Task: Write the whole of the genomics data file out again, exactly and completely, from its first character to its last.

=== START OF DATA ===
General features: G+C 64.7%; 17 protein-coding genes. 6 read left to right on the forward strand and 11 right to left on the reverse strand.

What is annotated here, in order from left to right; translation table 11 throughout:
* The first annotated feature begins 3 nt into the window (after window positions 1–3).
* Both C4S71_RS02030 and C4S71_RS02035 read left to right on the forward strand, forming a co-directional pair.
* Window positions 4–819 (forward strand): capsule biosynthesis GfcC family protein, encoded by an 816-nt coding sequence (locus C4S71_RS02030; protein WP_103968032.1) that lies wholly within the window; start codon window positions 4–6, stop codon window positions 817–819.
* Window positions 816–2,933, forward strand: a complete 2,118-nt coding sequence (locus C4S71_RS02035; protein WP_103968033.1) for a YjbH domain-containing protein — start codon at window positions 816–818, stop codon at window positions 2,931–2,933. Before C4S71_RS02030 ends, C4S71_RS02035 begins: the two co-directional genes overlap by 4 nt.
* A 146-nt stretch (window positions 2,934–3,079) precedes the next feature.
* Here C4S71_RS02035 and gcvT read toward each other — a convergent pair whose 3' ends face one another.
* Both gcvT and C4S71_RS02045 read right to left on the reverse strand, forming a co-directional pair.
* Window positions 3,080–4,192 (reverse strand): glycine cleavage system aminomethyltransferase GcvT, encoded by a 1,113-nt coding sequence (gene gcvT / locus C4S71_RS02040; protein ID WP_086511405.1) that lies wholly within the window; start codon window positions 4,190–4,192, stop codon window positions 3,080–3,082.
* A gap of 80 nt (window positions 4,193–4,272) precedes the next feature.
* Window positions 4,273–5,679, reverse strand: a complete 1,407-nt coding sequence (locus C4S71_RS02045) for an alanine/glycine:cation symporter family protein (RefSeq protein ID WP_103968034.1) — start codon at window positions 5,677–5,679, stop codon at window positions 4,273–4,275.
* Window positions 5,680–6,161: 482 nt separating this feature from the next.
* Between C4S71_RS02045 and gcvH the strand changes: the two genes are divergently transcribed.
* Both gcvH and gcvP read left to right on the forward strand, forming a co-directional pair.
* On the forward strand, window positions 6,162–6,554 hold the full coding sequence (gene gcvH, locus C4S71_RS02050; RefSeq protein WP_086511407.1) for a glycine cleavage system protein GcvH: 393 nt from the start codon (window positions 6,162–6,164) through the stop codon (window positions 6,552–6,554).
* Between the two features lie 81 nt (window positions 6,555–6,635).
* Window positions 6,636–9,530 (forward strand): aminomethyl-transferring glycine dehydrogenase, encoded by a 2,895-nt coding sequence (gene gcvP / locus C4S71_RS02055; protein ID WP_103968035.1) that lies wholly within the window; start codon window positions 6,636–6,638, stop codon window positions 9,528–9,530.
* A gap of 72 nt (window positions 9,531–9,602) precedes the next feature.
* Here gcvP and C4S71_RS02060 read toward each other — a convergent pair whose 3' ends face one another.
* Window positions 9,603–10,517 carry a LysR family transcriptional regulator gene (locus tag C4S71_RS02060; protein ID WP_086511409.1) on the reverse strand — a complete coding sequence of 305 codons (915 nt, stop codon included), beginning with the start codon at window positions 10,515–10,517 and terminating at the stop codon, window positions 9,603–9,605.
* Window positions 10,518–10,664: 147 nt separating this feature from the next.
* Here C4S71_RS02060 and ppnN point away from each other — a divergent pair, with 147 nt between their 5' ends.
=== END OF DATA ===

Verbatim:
General features: G+C 64.7%; 17 protein-coding genes. 6 read left to right on the forward strand and 11 right to left on the reverse strand.

What is annotated here, in order from left to right; translation table 11 throughout:
* The first annotated feature begins 3 nt into the window (after window positions 1–3).
* Both C4S71_RS02030 and C4S71_RS02035 read left to right on the forward strand, forming a co-directional pair.
* Window positions 4–819 (forward strand): capsule biosynthesis GfcC family protein, encoded by an 816-nt coding sequence (locus C4S71_RS02030; protein WP_103968032.1) that lies wholly within the window; start codon window positions 4–6, stop codon window positions 817–819.
* Window positions 816–2,933, forward strand: a complete 2,118-nt coding sequence (locus C4S71_RS02035; protein WP_103968033.1) for a YjbH domain-containing protein — start codon at window positions 816–818, stop codon at window positions 2,931–2,933. Before C4S71_RS02030 ends, C4S71_RS02035 begins: the two co-directional genes overlap by 4 nt.
* A 146-nt stretch (window positions 2,934–3,079) precedes the next feature.
* Here C4S71_RS02035 and gcvT read toward each other — a convergent pair whose 3' ends face one another.
* Both gcvT and C4S71_RS02045 read right to left on the reverse strand, forming a co-directional pair.
* Window positions 3,080–4,192 (reverse strand): glycine cleavage system aminomethyltransferase GcvT, encoded by a 1,113-nt coding sequence (gene gcvT / locus C4S71_RS02040; protein ID WP_086511405.1) that lies wholly within the window; start codon window positions 4,190–4,192, stop codon window positions 3,080–3,082.
* A gap of 80 nt (window positions 4,193–4,272) precedes the next feature.
* Window positions 4,273–5,679, reverse strand: a complete 1,407-nt coding sequence (locus C4S71_RS02045) for an alanine/glycine:cation symporter family protein (RefSeq protein ID WP_103968034.1) — start codon at window positions 5,677–5,679, stop codon at window positions 4,273–4,275.
* Window positions 5,680–6,161: 482 nt separating this feature from the next.
* Between C4S71_RS02045 and gcvH the strand changes: the two genes are divergently transcribed.
* Both gcvH and gcvP read left to right on the forward strand, forming a co-directional pair.
* On the forward strand, window positions 6,162–6,554 hold the full coding sequence (gene gcvH, locus C4S71_RS02050; RefSeq protein WP_086511407.1) for a glycine cleavage system protein GcvH: 393 nt from the start codon (window positions 6,162–6,164) through the stop codon (window positions 6,552–6,554).
* Between the two features lie 81 nt (window positions 6,555–6,635).
* Window positions 6,636–9,530 (forward strand): aminomethyl-transferring glycine dehydrogenase, encoded by a 2,895-nt coding sequence (gene gcvP / locus C4S71_RS02055; protein ID WP_103968035.1) that lies wholly within the window; start codon window positions 6,636–6,638, stop codon window positions 9,528–9,530.
* A gap of 72 nt (window positions 9,531–9,602) precedes the next feature.
* Here gcvP and C4S71_RS02060 read toward each other — a convergent pair whose 3' ends face one another.
* Window positions 9,603–10,517 carry a LysR family transcriptional regulator gene (locus tag C4S71_RS02060; protein ID WP_086511409.1) on the reverse strand — a complete coding sequence of 305 codons (915 nt, stop codon included), beginning with the start codon at window positions 10,515–10,517 and terminating at the stop codon, window positions 9,603–9,605.
* Window positions 10,518–10,664: 147 nt separating this feature from the next.
* Here C4S71_RS02060 and ppnN point away from each other — a divergent pair, with 147 nt between their 5' ends.